Utility Looking At Drone For Wind Farm Inspection

Posted by NAW Staff on June 23, 2015 No Comments
Categories : New & Noteworthy

Consumers Energy, Michigan's largest utility, recently launched an unmanned aerial vehicle (UAV) near a Jackson County electric substation to determine how the technology can improve the way the company monitors power lines, wind turbines and other equipment.

Consumers Energy says it is the fourth energy company in the U.S. – and the first in Michigan – to receive approval from the Federal Aviation Administration (FAA) for commercial UAV use. The approval allows UAV assessing in Jackson, Mason and Tuscola counties. According to the exemption grant, the utility is authorized to operate the DJI S-1000.

The UAV is being evaluated on its performance of inspecting wind turbines and above-ground utility equipment such as poles and transformers. The technology could also result in quicker service restoration following damaging storms and reduce costs and carbon footprint, the utility says.

‘We are always looking for ways to innovate and provide Michigan with safe, affordable, reliable and environmentally sustainable energy,’ says Mary Palkovich, Consumers Energy's vice president of energy delivery. ‘We're in the process of using UAV technology on a limited basis and analyzing if it will help improve energy service delivery.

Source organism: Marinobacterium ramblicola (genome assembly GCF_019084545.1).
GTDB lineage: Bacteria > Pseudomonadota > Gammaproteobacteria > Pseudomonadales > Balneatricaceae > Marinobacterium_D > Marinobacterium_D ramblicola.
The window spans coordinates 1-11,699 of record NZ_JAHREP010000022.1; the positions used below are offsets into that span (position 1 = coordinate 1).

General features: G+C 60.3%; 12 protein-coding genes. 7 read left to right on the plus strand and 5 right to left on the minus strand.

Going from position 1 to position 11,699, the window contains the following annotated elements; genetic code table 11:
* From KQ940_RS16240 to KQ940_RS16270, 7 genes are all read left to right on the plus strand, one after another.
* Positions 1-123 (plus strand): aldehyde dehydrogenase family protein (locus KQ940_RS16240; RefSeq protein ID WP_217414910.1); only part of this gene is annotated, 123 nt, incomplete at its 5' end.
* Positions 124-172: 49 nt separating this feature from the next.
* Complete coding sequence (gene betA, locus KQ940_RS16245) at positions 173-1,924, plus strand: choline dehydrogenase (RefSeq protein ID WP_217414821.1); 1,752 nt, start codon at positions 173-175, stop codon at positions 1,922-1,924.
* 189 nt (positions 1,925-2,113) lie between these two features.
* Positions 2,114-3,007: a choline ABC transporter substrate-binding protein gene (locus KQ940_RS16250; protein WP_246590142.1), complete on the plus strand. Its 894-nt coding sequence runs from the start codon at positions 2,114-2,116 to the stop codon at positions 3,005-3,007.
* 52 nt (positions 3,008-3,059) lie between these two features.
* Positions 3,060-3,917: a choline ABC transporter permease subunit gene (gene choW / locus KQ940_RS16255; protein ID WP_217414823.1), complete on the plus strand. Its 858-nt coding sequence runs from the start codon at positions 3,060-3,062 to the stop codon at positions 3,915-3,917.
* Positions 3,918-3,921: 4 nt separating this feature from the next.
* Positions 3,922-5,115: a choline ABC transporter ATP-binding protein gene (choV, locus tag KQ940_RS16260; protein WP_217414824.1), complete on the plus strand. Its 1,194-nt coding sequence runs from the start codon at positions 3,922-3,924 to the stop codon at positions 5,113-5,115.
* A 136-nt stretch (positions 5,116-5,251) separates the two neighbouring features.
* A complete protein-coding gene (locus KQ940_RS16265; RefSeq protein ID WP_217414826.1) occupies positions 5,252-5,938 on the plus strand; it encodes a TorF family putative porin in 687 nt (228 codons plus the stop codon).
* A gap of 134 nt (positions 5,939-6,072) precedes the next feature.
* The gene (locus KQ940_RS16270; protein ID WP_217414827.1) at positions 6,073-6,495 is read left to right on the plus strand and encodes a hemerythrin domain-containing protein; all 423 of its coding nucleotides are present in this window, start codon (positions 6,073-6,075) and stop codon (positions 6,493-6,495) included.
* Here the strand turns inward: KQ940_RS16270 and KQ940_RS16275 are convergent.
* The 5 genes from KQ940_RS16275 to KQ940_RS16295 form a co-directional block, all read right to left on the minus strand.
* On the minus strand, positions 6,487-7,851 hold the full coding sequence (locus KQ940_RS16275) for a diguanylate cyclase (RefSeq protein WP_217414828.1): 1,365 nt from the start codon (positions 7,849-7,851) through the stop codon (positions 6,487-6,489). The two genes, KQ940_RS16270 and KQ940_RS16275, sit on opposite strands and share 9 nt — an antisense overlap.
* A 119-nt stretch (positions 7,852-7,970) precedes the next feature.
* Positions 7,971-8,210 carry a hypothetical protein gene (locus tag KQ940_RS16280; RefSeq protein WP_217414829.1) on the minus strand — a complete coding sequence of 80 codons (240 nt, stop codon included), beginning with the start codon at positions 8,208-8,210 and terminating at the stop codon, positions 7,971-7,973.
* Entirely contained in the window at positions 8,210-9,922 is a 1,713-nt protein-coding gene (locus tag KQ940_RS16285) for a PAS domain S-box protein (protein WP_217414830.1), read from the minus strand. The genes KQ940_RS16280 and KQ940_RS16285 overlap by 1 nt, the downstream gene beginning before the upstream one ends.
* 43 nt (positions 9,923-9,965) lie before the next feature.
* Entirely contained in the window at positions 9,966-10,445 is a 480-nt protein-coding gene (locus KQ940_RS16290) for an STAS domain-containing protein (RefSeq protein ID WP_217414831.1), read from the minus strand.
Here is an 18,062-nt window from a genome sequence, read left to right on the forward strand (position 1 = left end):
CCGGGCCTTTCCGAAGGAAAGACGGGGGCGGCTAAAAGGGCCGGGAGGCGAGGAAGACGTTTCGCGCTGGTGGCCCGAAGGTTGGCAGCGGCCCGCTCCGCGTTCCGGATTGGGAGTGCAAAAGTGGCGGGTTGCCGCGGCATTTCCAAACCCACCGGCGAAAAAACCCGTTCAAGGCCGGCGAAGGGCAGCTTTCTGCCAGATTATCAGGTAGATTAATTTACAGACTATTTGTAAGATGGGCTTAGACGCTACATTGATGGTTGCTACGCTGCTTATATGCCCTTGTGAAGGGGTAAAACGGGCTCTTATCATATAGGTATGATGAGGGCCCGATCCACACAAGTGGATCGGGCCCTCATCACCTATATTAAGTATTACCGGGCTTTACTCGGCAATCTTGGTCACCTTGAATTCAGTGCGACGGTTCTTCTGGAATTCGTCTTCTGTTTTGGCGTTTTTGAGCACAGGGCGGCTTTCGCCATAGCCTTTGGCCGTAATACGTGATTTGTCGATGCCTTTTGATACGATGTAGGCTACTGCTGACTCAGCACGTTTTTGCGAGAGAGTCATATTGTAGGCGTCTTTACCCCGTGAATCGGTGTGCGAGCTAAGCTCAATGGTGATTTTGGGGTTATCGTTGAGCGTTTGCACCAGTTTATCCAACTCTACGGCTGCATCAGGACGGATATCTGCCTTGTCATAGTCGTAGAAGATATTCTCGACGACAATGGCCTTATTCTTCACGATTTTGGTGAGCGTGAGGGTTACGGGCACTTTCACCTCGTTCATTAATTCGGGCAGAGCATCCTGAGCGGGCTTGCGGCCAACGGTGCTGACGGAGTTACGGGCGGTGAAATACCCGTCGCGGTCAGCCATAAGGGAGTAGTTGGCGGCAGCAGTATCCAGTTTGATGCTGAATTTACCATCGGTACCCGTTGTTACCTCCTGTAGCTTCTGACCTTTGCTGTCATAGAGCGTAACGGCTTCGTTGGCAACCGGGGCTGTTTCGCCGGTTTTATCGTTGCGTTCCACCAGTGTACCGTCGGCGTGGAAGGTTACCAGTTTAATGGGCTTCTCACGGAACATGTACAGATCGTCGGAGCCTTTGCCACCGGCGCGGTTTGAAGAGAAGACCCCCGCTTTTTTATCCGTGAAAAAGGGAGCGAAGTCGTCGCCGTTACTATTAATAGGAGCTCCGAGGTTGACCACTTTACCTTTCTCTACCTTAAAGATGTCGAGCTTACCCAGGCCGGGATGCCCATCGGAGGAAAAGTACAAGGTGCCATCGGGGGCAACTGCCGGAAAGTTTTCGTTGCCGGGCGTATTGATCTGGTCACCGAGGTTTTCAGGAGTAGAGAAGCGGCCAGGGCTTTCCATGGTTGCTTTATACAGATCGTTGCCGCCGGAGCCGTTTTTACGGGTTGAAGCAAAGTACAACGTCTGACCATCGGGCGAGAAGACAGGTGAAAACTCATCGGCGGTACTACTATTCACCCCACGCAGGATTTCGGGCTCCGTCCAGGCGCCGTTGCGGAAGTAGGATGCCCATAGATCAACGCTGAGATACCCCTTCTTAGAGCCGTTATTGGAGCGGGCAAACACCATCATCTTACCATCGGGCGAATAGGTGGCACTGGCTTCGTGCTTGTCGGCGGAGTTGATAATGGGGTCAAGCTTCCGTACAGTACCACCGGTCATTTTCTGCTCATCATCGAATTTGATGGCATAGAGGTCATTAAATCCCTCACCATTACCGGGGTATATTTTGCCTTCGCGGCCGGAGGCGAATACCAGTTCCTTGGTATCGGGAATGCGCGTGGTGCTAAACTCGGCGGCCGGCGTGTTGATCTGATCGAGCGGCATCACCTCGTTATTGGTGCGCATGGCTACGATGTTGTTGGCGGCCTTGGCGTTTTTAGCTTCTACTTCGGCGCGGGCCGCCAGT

‘Twice a year, we use a helicopter to inspect high-voltage power lines,’ she adds. ‘Using a UAV in place of a helicopter could tremendously reduce fuel use and emissions, and our neighbors would experience a noise reduction in their environment.’

U.S. Sen. Gary Peters, who serves on the Commerce, Science, and Transportation Committee, which oversees the FAA, participated in the launch event.

‘I applaud Consumers Energy for seizing the opportunity to explore innovative and efficient ways to serve Michigan residents,’ says Peters. ‘In the Senate, I am working with my colleagues to ensure more Michigan businesses can take advantage of the benefits of UAVs so we can integrate these technologies into our airspace in a safe manner.’

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